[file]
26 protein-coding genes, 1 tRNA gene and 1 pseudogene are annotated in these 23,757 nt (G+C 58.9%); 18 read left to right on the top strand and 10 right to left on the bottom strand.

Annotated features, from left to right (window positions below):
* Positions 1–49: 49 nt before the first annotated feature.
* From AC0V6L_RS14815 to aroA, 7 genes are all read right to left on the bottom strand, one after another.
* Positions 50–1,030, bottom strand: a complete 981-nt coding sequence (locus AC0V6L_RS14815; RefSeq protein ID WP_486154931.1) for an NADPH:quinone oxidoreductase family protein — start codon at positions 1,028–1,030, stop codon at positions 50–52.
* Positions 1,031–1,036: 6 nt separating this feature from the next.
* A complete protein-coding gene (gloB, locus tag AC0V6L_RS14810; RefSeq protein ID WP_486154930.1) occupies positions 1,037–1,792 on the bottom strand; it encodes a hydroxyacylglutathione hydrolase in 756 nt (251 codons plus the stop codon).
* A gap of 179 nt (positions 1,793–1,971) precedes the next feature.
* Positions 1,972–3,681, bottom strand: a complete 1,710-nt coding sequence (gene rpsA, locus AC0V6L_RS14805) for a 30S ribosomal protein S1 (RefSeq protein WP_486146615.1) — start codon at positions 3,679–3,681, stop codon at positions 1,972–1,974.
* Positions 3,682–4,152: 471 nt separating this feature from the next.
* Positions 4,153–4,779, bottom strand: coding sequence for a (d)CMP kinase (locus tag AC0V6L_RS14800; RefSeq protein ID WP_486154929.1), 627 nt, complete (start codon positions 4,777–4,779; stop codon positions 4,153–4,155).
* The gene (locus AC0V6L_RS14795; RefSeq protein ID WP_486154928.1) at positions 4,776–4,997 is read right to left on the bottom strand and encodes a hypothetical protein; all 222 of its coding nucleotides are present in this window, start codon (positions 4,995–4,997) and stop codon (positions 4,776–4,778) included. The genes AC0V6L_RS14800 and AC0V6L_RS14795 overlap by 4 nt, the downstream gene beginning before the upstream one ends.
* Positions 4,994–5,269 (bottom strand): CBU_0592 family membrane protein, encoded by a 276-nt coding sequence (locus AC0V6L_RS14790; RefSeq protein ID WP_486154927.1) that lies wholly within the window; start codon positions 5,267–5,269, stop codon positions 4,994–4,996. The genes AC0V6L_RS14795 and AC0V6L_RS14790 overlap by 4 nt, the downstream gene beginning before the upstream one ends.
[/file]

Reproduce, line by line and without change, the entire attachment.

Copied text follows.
26 protein-coding genes, 1 tRNA gene and 1 pseudogene are annotated in these 23,757 nt (G+C 58.9%); 18 read left to right on the top strand and 10 right to left on the bottom strand.

Annotated features, from left to right (window positions below):
* Positions 1–49: 49 nt before the first annotated feature.
* From AC0V6L_RS14815 to aroA, 7 genes are all read right to left on the bottom strand, one after another.
* Positions 50–1,030, bottom strand: a complete 981-nt coding sequence (locus AC0V6L_RS14815; RefSeq protein ID WP_486154931.1) for an NADPH:quinone oxidoreductase family protein — start codon at positions 1,028–1,030, stop codon at positions 50–52.
* Positions 1,031–1,036: 6 nt separating this feature from the next.
* A complete protein-coding gene (gloB, locus tag AC0V6L_RS14810; RefSeq protein ID WP_486154930.1) occupies positions 1,037–1,792 on the bottom strand; it encodes a hydroxyacylglutathione hydrolase in 756 nt (251 codons plus the stop codon).
* A gap of 179 nt (positions 1,793–1,971) precedes the next feature.
* Positions 1,972–3,681, bottom strand: a complete 1,710-nt coding sequence (gene rpsA, locus AC0V6L_RS14805) for a 30S ribosomal protein S1 (RefSeq protein WP_486146615.1) — start codon at positions 3,679–3,681, stop codon at positions 1,972–1,974.
* Positions 3,682–4,152: 471 nt separating this feature from the next.
* Positions 4,153–4,779, bottom strand: coding sequence for a (d)CMP kinase (locus tag AC0V6L_RS14800; RefSeq protein ID WP_486154929.1), 627 nt, complete (start codon positions 4,777–4,779; stop codon positions 4,153–4,155).
* The gene (locus AC0V6L_RS14795; RefSeq protein ID WP_486154928.1) at positions 4,776–4,997 is read right to left on the bottom strand and encodes a hypothetical protein; all 222 of its coding nucleotides are present in this window, start codon (positions 4,995–4,997) and stop codon (positions 4,776–4,778) included. The genes AC0V6L_RS14800 and AC0V6L_RS14795 overlap by 4 nt, the downstream gene beginning before the upstream one ends.
* Positions 4,994–5,269 (bottom strand): CBU_0592 family membrane protein, encoded by a 276-nt coding sequence (locus AC0V6L_RS14790; RefSeq protein ID WP_486154927.1) that lies wholly within the window; start codon positions 5,267–5,269, stop codon positions 4,994–4,996. The genes AC0V6L_RS14795 and AC0V6L_RS14790 overlap by 4 nt, the downstream gene beginning before the upstream one ends.